From Plato to structuralism, it has been perceived that speech is privileged over writing since it guarantees the fullness of the sense of authors or speakers' presence that Derrida calls phonocentricism. Speech appears as an assurance that the fullness of meaning is possible as we can always see the living speaker behind the voice or speech and when she or he is speaking, s/he has access to his or her own idea. S/he understands both the signifier (sound image) and the signified (mental concept) as the origin of speech. Therefore, s/he has a full and fixed presence. We have always yearned to be conscious of our own mind and the origin of our thought as Rene Descartes (1596-1650) claimed, "cogito, ergo sum" (I think therefore I am). In this reference to Descartes, we can see that he thought we could recognize human mind to perceive the reality of the world as unshakable. Later on, we come upon Ferdinand de Saussure (1857-1913) who asserts that in language there are only differences and that words are signs made up of two parts: the signifier (the written or spoken mark) and signified (a concept). For each signifier there is a signified and each signifier has a separate identity. The relation between these two is also arbitrary and conventional. Words hail their existence through difference. As a case in point, hat is hat because it is not mat. A word receives its meaning because it is not another word. It denotes that the meaning of a word is not present in itself and instead words signify as much from what they are not. Thus, when in each word there is the existence of another word, no word can give us a distinct and fixed meaning of the word since the word contains other words in itself. Jacques Derrida calls this trace. As Thomas A. Schmitz puts it, "absent signs leave their trace in what is present; they are there and not there at the same time" (119). Trace prevents meaning from being fully present. According to Madan Sarup, the meaning of a sign, for Derrida, emanates from the other sign, which is forever absent. This other sign is not present in itself and always defers like answering to a child's question or definition of a word in a dictionary, one sign leads to another sign (33). Every word in a language carries within itself the traces of all other words (absent words). Accordingly, it promises us to receive full meaning of a word but it always defers delivering it by referring us from one absent trace to the next. Whereas for Saussure, sign is established from signifier and signified and each has a separate identity, for Derrida there is no present signified as it is always deferred and instead we are facing the process of signification in which each sign refers to the other signs preventing the stability of signified and meaning. Derrida, then, coined the word Differance for this play of differences, which keeps deferring the presence of meaning and makes reaching its fullness impossible. The word Differance is not understood completely until it is written because its ance is not prominent in oral production of the sound. It is just in its written form that we can see the difference. The word differance is derived from the word differer, meaning to differ, to be different from, as well as to defer, to postpone and to delay, the deferment of meaning which is always promised but never fulfilled. A sign through difference always refers to other signs and it is not self-definable. We know the meaning of a word by relating the word to the other words. We are just dealing with the plays of sign in which no sign has a determinate meaning but always defers. There is just a process of signification. M. H. Abrams embarks upon the process of signification in his essay " Deconstructive Angel", saying that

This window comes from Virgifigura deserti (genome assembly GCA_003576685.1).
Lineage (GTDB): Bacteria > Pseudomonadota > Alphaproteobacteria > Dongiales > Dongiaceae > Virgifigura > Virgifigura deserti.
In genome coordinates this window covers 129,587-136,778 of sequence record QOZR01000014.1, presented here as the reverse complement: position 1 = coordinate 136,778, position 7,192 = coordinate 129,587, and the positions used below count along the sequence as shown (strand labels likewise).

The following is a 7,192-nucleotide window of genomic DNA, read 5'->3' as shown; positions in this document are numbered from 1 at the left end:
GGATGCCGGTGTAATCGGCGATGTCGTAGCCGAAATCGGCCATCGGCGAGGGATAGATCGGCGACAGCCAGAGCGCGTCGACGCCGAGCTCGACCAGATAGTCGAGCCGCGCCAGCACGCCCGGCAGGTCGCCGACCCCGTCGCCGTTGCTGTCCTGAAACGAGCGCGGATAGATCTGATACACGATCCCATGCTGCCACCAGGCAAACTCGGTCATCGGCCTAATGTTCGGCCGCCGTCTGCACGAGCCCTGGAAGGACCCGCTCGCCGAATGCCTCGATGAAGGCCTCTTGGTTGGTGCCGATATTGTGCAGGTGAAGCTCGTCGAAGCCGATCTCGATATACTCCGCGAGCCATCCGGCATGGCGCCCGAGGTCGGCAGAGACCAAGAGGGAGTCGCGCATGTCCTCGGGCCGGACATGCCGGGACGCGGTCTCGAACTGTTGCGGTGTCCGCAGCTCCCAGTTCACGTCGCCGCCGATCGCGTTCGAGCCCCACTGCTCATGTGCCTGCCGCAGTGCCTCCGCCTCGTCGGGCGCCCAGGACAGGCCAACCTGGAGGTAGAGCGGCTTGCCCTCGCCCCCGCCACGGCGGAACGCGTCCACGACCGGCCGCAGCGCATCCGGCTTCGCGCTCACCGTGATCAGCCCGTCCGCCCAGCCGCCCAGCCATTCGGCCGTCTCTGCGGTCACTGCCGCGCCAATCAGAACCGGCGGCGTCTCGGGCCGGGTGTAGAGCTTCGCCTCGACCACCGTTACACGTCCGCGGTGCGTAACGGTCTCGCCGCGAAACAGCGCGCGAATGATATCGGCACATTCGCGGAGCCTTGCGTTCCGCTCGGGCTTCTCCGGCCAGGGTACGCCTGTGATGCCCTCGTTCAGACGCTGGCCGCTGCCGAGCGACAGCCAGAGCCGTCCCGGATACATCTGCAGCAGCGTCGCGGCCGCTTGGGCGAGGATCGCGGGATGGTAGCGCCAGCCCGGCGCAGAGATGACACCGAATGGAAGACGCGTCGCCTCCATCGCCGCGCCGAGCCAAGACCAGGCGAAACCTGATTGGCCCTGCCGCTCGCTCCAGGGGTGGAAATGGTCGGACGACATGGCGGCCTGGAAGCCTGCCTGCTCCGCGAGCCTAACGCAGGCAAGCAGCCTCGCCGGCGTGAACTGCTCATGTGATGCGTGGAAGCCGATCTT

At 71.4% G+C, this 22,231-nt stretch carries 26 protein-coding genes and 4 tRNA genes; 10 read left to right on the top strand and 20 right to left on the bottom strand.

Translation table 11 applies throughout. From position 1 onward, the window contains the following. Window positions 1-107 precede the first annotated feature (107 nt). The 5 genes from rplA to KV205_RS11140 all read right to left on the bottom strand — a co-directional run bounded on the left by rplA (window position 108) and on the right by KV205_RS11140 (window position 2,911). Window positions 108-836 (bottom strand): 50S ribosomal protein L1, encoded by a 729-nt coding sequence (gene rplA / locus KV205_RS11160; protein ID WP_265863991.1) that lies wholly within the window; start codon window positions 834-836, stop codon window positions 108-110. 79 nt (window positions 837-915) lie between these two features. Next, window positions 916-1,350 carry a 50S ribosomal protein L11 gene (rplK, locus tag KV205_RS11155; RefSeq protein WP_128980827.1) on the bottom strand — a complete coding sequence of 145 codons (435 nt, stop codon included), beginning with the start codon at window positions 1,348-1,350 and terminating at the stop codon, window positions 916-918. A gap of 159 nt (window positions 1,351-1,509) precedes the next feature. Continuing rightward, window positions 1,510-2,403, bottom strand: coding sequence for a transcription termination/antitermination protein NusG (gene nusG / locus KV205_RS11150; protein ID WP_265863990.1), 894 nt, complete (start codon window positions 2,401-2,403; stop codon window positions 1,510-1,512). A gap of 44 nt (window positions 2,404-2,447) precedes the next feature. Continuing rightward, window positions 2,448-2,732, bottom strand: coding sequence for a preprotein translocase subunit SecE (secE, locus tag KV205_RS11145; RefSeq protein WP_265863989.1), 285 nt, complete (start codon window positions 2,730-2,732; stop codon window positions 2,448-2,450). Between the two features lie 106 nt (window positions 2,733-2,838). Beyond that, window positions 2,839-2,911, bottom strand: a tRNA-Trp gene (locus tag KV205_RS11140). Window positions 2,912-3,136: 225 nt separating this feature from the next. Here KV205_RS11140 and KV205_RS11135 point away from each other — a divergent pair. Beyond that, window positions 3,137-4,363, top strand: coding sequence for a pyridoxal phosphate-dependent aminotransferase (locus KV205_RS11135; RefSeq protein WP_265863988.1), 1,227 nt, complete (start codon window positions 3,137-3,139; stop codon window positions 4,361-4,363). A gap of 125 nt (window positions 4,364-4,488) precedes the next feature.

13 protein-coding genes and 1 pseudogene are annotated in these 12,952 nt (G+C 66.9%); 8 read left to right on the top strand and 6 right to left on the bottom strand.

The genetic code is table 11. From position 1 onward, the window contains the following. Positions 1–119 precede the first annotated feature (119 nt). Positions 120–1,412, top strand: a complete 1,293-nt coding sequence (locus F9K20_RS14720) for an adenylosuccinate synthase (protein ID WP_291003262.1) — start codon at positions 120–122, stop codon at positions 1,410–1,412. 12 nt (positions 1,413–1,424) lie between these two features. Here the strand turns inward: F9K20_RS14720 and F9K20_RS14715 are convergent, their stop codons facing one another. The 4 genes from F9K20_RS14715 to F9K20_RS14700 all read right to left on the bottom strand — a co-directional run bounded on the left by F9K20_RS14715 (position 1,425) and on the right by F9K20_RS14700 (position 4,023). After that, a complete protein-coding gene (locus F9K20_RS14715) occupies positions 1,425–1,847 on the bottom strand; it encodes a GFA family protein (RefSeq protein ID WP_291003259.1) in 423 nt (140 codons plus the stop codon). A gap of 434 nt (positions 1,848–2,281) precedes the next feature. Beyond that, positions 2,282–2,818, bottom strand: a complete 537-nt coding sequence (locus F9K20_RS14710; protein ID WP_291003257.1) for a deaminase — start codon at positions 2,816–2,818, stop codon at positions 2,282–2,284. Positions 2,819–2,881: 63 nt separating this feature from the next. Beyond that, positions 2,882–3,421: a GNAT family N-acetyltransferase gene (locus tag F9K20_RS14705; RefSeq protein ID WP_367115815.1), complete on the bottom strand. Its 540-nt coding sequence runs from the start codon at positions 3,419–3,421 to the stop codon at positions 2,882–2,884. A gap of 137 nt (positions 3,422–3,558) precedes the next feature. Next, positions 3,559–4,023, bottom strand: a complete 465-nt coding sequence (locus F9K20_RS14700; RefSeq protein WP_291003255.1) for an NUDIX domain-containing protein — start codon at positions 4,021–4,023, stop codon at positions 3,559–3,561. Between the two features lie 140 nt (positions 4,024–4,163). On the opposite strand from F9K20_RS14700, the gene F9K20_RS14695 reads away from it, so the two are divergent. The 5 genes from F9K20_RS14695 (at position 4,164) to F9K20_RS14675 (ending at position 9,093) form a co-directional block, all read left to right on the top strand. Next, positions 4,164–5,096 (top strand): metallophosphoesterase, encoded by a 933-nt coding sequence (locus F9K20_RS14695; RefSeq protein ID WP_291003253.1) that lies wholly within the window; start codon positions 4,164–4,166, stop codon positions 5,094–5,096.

Any attempt to define and interpret the signification of a sign or chain of signs consists